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State of the Art Management of Carotid Disease

Mark Harrigan MD and Elizabeth Liptrap MD discuss the array of management strategies at UAB Medicine for patients with carotid stenosis. They cover intensive medical management, surgery, stenting, a surgery/stenting hybrid technique, and the opportunity to participate in clinical trials.
State of the Art Management of Carotid Disease
Mark Harrigan, MD | Elizabeth Liptrap, MD
Mark Harrigan, MD specializes in Endovascular Neurosurgery, Neurosurgery. 

Learn more about Mark Harrigan, MD 

Elizabeth Liptrap, MD grew up in Maryland and received a B.S. degree in Biochemistry and Molecular Biology from the University of Maryland, Baltimore County (UMBC).  She received an M.D. degree from the University of Maryland School of Medicine in 2011.  During medical school, she was an Alpha Omega Alpha Carolyn L. Kuckein Student Research Fellow and received awards for excellence in Biological Chemistry, Surgery and Neurosurgery. 

Learn more about Elizabeth Liptrap, MD 

Release Date: November 30, 2020
Expiration Date: November 30, 2023

Disclosure Information:

Ronan O’Beirne, EdD, MBA
Director, UAB Continuing Medical Education

Katelyn Hiden
Physician Marketing Manager, UAB Health System

The planners have no commercial affiliations to disclose.

Elizabeth Liptrap, MD
Assistant Professor, Brain and Tumor Neurosurgery,

Mark Harrigan, MD
Professor, Endovascular Neurosurgery,

Dr. Liptrap and Harrigan have no financial relationships related to the content of this activity to disclose.

There is no commercial support for this activity.

Melanie:    Welcome to UAB MedCast. I'm Melanie Cole, and I invite you to listen in as we discuss state-of-the-art management of carotid disease.

Joining me in this panel are Dr. Elizabeth Liptrap, she's a neuroendovascular and vascular neurosurgeon and an assistant professor, and Dr. Mark Harrigan, he's an endovascular neurosurgeon and a professor of neurosurgery, and they're both with UAB medicine. Doctors, thank you so much for joining us again. It's always a pleasure.

Dr. Liptrap, let's start with you. Just tell us a little bit about carotid stenosis and really anything you'd like to kind of set the stage. The studies that are performed and the workup of atherosclerotic disease, the prevalence, anything you think is important.

Dr Liptrap: So atherosclerotic disease is a very common problem in the United States and especially for us here in Alabama. What we are focusing on today is carotid atherosclerotic disease. So that's when you have a buildup of cholesterol plaques within the carotid bulb. And so you've got two carotid arteries, one on either side, that bring blood flow to your head.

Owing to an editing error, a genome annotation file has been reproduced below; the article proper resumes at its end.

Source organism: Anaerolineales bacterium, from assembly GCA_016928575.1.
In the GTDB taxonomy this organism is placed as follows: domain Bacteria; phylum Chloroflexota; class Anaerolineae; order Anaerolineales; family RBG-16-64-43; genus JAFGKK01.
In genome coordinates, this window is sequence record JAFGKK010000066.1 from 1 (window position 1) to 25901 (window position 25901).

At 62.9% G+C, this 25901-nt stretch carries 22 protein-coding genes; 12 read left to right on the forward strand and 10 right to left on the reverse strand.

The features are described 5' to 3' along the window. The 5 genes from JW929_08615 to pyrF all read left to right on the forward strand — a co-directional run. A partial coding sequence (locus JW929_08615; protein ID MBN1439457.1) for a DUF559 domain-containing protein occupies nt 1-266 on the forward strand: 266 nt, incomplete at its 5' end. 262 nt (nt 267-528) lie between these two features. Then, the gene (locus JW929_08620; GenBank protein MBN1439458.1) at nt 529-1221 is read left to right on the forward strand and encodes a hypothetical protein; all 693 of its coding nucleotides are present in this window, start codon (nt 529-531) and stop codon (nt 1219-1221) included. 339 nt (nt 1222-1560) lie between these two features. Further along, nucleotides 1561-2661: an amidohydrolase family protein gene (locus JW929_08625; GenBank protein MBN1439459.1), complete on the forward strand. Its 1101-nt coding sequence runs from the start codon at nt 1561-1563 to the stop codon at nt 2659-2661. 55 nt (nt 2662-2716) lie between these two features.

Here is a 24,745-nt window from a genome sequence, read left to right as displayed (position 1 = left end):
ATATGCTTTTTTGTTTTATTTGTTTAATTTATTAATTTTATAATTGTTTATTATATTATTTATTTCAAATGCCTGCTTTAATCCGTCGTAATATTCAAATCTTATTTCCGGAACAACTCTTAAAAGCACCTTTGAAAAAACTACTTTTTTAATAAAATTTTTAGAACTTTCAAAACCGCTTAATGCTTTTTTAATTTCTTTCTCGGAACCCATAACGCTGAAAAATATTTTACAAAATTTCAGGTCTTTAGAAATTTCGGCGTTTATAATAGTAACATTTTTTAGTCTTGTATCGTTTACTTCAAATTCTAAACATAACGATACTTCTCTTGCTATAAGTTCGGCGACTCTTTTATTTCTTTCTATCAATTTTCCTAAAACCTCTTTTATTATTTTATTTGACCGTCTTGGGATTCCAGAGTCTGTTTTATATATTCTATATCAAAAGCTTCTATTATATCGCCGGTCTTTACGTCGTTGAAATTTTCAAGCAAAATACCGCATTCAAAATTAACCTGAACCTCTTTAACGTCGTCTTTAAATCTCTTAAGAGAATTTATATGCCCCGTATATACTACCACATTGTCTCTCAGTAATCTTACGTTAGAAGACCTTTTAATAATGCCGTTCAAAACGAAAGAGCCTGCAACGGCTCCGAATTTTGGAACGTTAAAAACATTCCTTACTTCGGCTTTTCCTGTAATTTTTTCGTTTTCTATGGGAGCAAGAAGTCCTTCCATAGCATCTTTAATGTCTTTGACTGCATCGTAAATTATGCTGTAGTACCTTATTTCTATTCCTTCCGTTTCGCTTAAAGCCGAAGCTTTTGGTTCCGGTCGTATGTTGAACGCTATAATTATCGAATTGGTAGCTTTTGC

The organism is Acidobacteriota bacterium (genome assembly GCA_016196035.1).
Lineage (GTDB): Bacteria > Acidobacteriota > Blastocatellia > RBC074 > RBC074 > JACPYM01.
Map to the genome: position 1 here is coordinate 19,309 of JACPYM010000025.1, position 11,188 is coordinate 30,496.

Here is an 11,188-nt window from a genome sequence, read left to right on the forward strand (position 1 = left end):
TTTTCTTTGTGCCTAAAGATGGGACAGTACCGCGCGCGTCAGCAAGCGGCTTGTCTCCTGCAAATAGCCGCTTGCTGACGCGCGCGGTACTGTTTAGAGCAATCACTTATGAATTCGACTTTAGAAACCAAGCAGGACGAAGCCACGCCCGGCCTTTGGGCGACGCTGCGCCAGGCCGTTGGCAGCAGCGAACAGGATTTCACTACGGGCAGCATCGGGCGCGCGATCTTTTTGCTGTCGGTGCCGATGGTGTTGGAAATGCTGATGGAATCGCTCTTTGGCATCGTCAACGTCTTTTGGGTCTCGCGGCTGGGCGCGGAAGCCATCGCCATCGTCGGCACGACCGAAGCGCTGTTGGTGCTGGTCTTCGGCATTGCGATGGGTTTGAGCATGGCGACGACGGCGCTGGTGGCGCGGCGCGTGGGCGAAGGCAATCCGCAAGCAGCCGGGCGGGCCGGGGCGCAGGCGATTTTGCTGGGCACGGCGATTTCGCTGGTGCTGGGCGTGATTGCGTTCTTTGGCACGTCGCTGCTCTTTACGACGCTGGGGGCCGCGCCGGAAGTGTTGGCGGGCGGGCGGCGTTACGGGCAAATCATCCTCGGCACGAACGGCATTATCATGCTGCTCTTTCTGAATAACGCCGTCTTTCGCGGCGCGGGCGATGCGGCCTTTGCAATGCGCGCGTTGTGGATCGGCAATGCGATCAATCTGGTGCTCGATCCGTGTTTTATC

And so when you have carotid disease and plaque buildup in those blood vessels, you can be at risk of stroke. And the stroke can come either because the plaques caused so much narrowing that you're not getting enough blood flow to your head or because small pieces of the plaque can break off and go to the brain or, if the lesion erodes, you can form clots on that plaque, and those can also go to the brain and cause strokes.

Here at UAB, we're a comprehensive center for treating carotid disease. And we work in a multidisciplinary fashion with our stroke neurologists, interventionalists, neurosurgeons and vascular surgeons to treat carotid disease. When we have a patient that we're worried about that may have carotid stenosis, there are a variety of tests that you can do. Besides the blood work, looking at their cholesterol levels and things like that, you can do a carotid ultrasound to look at the flow within the carotid artery. A CT angiogram of the neck can also give you an idea of the degree of narrowing and the plaque that's there in the carotid. And if the patient has had a recent stroke or recent transient ischemic attack, we'll do an MRI to look and see what lesions they have in the brain as a result of that.

Melanie: So as you're telling us about the studies, Dr. Liptrap, are these mostly symptomatic patients? For other providers that are seeing patients, are they asymptomatic? Is it found incidentally? How would we know?

Dr Liptrap: So both. There are patients that have carotid disease that is found incidentally because they haven't had any symptoms. But I think a lot of the patients that we see here at UAB are symptomatic and they've had either a transient ischemic attack or a stroke. And those patients get this full workup with imaging and blood studies.